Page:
And it's the same with offshore drilling, which, obviously, is nothing like 'selling off the nation's coastlines'. You criticize clowns on TV - and then start clowning yourself like there's no tomorrow.

    WTF, man? Split personality?

    1. "offshore drilling, which, obviously, is nothing like 'selling off the nation's coastlines'. "

      It's just yet another typical Trump/ GOP giveaway to the Establishment, non-elites be damned maneuver.

  6. Republican voters don't listen. That's why its hard to explain things to them.

  7. "Is it possible that we are somehow at fault in this pathetic matter? Is there some part of our tribe's game we could somehow improve?"

    It's a legitimate question. I appreciate Somerby using "pathetic" to describe this "matter" and not our tribe.
    Unfortunately, the answer to both questions is complicated. I would like to see Somerby discuss this, beyond saying we need to figure out how to talk to The Others ( a term Somerby has used in the past), which is pretty much the same thing as saying we need to "up our game."
    Assuming we're talking about potential areas of agreement with R voters, (taxes?, Social Security?, Medicare?) and not single-issue voters, like pro-life voters, it isn't clear that Democrats haven't been trying to make persuasive arguments here, but there's always room for improvement, I suppose. Or are we talking not about R voters, but independents? swing voters? That's why the term "The Others" is imprecise.

    There are regional differences, there is a built-in anti-liberal bias from Fox and other right wing outlets that is very pervasive, and is an unavoidable obstacle.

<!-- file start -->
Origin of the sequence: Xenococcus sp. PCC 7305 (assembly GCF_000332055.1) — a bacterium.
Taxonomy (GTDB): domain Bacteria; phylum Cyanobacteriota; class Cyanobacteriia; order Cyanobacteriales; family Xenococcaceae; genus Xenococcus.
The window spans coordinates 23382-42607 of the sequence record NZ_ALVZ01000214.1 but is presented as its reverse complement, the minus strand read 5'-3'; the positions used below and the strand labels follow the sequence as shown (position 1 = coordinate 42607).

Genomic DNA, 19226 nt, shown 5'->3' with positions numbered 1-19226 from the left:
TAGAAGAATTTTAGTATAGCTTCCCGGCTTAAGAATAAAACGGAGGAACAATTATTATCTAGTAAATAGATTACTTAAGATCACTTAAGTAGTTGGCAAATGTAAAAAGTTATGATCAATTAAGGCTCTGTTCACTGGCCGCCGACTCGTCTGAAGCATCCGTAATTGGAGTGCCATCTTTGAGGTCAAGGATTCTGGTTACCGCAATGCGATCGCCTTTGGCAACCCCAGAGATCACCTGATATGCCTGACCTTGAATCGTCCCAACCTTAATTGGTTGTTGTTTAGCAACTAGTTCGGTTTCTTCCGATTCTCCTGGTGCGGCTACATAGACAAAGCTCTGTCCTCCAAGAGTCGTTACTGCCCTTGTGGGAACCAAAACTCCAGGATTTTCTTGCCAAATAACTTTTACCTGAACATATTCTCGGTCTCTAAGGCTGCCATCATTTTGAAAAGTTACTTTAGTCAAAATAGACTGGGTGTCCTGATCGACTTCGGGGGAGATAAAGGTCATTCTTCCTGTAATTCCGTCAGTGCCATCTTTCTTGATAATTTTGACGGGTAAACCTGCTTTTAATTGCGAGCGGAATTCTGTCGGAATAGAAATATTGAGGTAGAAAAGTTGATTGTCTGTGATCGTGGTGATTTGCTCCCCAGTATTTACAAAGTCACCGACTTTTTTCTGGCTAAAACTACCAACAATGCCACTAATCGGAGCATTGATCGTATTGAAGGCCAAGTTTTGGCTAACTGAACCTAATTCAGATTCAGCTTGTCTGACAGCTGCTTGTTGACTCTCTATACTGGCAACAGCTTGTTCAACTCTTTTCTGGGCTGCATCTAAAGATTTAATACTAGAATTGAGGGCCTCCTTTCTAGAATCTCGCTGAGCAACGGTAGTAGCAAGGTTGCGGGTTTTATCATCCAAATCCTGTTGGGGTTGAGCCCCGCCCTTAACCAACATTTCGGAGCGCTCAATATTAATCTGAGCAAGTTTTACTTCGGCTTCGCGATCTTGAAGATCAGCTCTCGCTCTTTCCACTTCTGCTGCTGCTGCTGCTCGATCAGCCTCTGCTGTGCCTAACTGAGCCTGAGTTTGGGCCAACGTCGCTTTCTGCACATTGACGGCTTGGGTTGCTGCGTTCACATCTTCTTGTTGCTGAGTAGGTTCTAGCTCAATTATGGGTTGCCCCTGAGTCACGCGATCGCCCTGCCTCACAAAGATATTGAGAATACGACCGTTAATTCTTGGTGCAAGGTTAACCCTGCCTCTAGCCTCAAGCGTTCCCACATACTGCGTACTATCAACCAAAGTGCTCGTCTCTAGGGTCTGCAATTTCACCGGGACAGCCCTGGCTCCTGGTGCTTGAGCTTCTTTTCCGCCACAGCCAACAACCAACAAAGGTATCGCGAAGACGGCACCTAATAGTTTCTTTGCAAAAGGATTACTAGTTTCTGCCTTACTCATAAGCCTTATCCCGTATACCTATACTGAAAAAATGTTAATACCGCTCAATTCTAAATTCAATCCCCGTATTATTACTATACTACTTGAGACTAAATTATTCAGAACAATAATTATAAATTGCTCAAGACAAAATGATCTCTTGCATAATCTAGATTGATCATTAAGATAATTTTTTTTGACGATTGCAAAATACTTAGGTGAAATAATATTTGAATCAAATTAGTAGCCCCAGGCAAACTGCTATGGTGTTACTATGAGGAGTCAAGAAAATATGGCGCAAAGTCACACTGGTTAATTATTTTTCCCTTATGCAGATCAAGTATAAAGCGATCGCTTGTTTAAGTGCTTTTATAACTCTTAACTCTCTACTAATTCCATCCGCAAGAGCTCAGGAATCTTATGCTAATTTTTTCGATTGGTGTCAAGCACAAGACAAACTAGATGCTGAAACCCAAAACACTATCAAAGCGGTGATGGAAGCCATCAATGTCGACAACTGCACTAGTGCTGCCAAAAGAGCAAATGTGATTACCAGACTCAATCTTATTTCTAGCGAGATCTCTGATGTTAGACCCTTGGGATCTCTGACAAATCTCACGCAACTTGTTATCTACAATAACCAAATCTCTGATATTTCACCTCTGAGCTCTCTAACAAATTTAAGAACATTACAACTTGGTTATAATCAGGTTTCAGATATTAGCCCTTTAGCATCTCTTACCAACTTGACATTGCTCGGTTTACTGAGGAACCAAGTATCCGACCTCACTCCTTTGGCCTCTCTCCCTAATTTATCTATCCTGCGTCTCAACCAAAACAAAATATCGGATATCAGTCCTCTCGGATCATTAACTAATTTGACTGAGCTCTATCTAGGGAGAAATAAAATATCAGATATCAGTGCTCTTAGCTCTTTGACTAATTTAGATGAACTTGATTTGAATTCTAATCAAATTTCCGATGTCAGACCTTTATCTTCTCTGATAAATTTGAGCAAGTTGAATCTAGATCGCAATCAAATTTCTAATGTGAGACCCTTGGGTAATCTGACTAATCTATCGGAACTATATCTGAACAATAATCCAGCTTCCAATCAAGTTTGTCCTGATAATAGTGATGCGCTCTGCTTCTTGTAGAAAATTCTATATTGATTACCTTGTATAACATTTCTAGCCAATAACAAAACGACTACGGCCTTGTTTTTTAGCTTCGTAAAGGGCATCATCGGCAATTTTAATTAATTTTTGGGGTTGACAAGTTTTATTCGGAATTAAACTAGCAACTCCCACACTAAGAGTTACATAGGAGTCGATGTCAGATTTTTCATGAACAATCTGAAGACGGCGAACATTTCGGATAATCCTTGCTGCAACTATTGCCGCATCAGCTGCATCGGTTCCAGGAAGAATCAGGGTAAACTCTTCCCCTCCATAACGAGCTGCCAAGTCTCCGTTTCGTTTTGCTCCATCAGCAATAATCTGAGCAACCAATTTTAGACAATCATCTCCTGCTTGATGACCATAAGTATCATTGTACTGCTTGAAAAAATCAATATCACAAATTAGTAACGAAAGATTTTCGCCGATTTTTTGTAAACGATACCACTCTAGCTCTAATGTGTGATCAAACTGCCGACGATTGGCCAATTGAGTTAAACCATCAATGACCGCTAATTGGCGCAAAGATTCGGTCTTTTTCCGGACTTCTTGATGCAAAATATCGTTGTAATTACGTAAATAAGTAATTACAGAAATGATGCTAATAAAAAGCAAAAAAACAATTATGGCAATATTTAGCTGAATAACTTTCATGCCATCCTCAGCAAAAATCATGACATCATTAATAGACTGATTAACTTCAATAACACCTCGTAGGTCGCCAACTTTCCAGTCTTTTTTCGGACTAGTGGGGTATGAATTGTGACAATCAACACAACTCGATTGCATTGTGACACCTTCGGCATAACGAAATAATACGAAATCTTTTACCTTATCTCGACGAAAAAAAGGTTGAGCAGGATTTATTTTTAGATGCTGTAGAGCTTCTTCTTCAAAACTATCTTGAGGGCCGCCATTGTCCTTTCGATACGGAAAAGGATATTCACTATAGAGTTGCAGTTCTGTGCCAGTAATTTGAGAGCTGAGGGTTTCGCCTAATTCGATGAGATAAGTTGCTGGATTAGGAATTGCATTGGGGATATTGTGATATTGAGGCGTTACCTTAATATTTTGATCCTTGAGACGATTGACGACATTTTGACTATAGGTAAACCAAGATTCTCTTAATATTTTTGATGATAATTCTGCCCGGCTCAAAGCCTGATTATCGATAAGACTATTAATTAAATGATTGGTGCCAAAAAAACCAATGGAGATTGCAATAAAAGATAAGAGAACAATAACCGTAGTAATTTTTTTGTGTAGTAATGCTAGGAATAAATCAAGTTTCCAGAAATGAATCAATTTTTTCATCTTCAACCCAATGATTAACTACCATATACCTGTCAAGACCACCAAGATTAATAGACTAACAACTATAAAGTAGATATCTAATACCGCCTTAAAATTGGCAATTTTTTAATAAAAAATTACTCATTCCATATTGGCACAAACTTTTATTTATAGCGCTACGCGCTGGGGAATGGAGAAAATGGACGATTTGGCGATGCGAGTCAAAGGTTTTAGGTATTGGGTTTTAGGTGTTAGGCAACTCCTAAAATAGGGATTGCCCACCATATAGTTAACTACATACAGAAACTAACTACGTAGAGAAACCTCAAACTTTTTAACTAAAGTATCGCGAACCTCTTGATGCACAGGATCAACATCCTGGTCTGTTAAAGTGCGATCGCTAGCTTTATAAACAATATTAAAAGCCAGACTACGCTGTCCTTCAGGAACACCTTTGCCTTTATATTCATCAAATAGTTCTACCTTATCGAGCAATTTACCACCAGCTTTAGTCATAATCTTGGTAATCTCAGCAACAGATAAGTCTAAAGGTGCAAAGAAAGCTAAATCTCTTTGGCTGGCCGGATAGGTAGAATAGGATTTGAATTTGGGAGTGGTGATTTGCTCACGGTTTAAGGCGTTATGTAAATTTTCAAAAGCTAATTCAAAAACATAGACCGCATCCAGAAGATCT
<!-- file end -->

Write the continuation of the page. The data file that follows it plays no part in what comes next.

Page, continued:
As a historical note, the South voted solidly Democratic for almost 100 years, with zero Republican successes. That was historical and traditional, despite the best efforts of Republicans to counter it. The reasons for the switch should be examined as well. Somerby would like to forbid liberals from discussing race, as being a losing strategy. He may be right, even if race is an undeniable factor in our society. R's have managed to use it successfully.
    And in a place like Alabama, a candidate like Moore barely loses. That should tell you something about Alabama.

    Heck, the left can't even agree if it wants a Bernie Sanders or a more centrist Hillary Clinton.

    1. That was decided when Hillary won the primaries and the nomination.

  8. Democrats have do not want to make too much of a stink about "big government." The Republican party slams them on it, calls them Venezuela lovers, and being the party of the middle class, they're already incredibly passive and confused about how social programs for the poor even work.